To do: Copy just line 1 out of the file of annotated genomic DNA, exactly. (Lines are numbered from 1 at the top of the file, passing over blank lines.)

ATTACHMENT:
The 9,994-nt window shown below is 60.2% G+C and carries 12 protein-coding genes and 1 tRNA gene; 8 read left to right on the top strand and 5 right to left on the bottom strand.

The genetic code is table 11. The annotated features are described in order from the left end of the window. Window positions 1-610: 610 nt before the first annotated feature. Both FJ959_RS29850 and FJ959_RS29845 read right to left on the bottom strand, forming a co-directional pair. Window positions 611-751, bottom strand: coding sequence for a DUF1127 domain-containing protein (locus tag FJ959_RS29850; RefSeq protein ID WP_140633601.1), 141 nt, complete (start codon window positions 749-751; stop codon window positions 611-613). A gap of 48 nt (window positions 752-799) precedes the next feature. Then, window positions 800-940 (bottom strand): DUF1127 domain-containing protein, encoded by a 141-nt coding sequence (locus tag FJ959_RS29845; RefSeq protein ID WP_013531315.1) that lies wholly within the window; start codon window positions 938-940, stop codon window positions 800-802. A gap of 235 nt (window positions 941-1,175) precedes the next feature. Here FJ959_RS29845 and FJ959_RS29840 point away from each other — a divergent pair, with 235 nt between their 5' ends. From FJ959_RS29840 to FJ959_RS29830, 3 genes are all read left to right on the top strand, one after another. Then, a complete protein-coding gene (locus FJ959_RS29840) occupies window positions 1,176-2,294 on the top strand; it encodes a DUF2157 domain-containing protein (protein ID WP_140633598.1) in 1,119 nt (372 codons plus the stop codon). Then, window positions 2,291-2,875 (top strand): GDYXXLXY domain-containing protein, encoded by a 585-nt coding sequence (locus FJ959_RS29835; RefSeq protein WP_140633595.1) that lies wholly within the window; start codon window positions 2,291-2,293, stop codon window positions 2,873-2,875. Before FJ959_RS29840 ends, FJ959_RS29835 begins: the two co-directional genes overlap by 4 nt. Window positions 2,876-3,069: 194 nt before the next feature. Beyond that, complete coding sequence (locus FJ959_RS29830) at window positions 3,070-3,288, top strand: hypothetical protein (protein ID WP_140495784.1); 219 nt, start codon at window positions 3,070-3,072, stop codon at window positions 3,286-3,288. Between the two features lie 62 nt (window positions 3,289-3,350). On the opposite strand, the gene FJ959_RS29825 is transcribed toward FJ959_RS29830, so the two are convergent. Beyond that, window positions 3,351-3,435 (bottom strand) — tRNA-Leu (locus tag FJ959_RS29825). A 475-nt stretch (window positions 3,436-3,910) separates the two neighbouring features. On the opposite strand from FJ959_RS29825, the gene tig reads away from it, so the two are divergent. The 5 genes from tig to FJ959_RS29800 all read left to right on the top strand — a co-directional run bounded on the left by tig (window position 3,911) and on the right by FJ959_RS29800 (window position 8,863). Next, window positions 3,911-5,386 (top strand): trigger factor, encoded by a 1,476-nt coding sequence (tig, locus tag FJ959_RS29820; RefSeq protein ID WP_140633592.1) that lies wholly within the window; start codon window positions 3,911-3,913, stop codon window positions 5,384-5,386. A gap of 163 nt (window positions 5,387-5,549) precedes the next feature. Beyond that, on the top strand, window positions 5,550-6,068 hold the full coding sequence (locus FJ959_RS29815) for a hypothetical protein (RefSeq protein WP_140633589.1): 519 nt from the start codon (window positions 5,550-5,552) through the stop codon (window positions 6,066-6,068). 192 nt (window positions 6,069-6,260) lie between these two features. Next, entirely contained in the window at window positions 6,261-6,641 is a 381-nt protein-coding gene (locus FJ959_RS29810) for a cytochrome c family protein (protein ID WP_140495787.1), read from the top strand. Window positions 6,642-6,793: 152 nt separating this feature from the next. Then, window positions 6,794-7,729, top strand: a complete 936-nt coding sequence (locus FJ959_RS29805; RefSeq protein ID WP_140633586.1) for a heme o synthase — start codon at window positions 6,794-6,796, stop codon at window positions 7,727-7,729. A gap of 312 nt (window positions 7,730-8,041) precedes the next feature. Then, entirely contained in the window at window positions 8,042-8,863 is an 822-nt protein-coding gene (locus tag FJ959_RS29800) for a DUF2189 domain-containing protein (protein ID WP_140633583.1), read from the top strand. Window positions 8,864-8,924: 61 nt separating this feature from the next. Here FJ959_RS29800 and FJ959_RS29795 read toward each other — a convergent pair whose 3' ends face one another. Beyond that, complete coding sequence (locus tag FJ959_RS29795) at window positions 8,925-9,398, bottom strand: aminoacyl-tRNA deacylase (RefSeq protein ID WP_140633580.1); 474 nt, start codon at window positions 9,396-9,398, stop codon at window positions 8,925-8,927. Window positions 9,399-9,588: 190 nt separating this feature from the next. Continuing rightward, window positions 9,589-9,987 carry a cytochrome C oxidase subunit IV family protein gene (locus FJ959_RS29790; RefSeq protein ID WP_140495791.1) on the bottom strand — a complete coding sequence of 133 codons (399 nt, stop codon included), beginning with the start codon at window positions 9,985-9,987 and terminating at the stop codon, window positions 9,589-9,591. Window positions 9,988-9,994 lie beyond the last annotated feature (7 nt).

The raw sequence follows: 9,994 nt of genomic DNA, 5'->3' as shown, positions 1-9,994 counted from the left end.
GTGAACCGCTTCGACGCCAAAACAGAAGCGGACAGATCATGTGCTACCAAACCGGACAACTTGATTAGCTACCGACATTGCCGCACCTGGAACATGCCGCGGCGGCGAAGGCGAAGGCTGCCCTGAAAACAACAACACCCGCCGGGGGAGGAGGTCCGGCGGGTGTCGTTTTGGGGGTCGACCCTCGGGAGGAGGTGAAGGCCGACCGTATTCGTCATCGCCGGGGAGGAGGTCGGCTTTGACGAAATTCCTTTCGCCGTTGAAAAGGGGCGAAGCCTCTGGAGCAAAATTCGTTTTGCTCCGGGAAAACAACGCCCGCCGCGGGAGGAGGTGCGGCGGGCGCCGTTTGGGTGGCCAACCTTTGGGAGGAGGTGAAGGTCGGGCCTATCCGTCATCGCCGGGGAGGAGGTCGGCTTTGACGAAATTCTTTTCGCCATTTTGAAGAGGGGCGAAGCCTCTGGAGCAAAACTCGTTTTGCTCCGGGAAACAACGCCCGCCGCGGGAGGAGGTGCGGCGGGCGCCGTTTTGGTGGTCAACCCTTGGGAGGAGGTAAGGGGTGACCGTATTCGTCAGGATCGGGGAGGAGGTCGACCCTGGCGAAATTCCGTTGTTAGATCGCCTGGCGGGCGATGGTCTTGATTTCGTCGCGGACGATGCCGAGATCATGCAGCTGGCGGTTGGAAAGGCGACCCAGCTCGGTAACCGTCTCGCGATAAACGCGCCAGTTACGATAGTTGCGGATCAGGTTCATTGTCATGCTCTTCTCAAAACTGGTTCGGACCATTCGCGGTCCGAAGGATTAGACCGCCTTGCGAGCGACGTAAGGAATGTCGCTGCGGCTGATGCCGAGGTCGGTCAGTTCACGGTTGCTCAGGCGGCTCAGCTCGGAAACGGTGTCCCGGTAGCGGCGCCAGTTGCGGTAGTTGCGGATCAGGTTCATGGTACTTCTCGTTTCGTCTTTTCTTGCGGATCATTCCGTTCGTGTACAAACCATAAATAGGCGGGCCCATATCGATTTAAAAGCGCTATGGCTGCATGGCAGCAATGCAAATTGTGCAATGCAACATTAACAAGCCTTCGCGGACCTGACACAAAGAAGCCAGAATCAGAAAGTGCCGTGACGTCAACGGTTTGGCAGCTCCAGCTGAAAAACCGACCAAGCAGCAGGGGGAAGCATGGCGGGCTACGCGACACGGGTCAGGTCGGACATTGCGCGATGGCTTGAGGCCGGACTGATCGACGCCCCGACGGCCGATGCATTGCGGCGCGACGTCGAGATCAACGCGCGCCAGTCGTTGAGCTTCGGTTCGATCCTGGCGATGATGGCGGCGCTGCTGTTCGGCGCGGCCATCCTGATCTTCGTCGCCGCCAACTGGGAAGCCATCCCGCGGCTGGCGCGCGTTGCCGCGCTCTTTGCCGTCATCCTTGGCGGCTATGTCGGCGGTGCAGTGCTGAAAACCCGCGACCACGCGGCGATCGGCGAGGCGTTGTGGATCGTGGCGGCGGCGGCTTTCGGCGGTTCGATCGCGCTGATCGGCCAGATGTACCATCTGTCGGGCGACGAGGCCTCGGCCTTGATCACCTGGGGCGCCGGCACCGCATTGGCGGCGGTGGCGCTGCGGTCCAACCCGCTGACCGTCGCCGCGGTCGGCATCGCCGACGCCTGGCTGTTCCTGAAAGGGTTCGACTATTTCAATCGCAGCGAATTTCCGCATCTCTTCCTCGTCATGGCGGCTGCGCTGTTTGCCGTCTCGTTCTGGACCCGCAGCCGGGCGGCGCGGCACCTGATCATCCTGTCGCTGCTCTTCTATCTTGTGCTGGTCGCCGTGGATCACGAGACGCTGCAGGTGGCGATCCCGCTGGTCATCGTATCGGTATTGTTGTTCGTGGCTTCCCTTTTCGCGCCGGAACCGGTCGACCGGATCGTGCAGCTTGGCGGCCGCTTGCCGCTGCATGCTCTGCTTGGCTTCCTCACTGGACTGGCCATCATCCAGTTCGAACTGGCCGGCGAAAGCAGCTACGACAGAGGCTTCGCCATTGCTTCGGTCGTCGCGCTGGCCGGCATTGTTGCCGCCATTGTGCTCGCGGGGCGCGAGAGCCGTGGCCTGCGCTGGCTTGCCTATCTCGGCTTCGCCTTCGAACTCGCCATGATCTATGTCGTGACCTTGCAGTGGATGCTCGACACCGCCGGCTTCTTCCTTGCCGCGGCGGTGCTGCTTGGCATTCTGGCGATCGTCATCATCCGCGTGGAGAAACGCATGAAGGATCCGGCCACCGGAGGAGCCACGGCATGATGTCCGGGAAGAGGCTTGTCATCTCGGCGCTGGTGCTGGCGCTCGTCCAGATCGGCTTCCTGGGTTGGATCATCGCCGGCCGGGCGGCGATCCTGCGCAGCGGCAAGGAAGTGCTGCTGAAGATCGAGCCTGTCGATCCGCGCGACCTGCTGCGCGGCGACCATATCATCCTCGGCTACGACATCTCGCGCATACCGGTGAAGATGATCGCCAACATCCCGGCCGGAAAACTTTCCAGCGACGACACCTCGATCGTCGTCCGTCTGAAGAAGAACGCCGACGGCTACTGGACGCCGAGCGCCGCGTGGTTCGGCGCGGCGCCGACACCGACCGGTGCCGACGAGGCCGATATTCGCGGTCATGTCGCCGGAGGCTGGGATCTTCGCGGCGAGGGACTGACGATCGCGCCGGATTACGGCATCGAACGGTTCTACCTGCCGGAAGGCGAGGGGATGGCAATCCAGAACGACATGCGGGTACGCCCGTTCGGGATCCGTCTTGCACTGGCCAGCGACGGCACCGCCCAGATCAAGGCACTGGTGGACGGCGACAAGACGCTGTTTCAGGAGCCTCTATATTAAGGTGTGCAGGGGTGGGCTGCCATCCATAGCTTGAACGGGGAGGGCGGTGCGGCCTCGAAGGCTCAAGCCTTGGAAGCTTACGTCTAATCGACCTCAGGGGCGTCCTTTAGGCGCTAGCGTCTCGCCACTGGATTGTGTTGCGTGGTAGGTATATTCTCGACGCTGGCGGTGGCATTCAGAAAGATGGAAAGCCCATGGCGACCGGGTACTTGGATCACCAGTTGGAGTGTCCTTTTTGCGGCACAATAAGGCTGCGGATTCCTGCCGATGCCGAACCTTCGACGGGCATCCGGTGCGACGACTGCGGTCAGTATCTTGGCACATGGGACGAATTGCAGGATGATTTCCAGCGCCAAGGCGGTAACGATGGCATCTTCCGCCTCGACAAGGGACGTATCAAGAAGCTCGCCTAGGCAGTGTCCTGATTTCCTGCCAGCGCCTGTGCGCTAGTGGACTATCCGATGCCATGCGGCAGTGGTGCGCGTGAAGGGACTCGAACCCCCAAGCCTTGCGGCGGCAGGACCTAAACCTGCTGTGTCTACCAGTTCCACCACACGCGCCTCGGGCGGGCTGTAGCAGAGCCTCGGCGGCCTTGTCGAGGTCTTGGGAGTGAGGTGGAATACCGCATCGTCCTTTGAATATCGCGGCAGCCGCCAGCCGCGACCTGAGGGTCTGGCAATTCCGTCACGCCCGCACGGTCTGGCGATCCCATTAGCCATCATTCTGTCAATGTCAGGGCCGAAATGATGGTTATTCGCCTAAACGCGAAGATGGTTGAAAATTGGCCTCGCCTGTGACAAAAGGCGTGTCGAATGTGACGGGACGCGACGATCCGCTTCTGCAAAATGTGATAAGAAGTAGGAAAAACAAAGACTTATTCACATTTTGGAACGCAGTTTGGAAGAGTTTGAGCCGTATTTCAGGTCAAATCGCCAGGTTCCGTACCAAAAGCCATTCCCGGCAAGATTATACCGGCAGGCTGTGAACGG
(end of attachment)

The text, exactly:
The 9,994-nt window shown below is 60.2% G+C and carries 12 protein-coding genes and 1 tRNA gene; 8 read left to right on the top strand and 5 right to left on the bottom strand.